"New York City's Waste Conversion Technology Pilot - Is the Technology Ripe Enough for the Big Apple?"

WASTECON, Long Beach Convention Center
September 19, 2013
By Susan Raila, PE (HDR) and Sarah Dolinar (NYC Department of Sanitation)

The New York City Department of Sanitation (DSNY) manages approximately 12,000 tons per day of the city's residential and institutional waste. Under the city's approved Comprehensive Solid Waste Management Plan (SWMP) for the period of 2006-2025, DSNY has or will enter into long-term contracts for exporting waste out of city disposal facilities, including landfills and traditional waste-to-energy facilities. In looking to the future, the SWMP and PlaNYC, the city's sustainability plan, require that the city consider piloting new and emerging solid waste management technology to improve sustainability by reducing greenhouse gases from landfilling and transportation-related emissions, increasing the recovery and reuse of materials from waste and reducing reliance on out-of-City disposal capacity over time.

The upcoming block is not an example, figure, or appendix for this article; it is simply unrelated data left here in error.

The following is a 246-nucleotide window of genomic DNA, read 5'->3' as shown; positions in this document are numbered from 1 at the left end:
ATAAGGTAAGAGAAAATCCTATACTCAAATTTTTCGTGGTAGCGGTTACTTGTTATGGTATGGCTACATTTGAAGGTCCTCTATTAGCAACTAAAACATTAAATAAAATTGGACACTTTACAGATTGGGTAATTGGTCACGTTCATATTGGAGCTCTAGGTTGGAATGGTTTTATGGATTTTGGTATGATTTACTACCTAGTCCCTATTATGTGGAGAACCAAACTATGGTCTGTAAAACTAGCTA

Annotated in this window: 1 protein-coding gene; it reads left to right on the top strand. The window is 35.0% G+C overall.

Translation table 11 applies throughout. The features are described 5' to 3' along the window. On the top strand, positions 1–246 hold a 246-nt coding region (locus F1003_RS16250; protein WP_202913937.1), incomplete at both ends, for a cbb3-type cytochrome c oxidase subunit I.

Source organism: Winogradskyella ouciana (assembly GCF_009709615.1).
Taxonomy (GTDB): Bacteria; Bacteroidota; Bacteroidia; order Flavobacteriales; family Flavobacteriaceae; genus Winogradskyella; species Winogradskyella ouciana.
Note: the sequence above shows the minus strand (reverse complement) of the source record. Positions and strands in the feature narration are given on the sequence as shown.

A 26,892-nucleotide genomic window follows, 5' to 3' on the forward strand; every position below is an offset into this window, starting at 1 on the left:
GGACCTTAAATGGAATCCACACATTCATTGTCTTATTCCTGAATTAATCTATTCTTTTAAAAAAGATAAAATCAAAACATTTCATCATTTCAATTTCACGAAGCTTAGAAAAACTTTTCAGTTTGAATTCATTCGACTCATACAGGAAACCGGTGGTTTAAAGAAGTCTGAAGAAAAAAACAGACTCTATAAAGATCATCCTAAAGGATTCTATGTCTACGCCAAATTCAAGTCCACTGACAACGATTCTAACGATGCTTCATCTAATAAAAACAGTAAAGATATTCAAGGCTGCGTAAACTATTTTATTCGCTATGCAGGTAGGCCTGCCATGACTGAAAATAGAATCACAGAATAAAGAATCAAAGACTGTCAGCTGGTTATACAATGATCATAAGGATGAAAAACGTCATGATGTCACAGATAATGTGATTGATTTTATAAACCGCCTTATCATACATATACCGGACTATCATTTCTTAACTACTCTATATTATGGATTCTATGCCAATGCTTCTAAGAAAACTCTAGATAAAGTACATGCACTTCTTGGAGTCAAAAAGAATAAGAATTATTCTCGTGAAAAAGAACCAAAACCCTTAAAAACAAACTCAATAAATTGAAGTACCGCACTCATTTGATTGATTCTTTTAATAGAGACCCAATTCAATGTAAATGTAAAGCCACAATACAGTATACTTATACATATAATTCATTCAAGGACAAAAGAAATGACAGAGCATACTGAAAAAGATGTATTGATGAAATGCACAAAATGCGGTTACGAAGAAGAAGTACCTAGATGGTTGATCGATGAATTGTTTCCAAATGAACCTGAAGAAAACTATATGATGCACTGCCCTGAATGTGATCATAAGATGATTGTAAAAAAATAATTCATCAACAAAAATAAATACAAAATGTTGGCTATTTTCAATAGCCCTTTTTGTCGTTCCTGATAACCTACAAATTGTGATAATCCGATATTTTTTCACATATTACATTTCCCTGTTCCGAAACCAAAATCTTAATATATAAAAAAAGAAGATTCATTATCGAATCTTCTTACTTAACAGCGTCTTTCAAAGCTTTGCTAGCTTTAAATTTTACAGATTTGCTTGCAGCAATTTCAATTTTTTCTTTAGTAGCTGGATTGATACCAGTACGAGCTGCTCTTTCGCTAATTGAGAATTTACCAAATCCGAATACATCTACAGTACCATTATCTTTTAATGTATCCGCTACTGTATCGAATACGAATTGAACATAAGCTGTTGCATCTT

Having completed a three-phase study on the feasibility of using new and emerging waste conversion technology in or near the city to process a portion of DSNY-managed Municipal Solid Waste (MSW) in March 2012, DSNY issued a request for proposals. Among other things, the RFP required proposals for a waste conversion pilot facility on a site in or within 80 miles of the city. The city received proposals in August 2012 and expected to select one or more proposals for discussions in early 2013.

This presentation will cover the development of the RFP, the city's perspective on the process, technical and other issues that emerged and an update on where the project stands at the time of the presentation.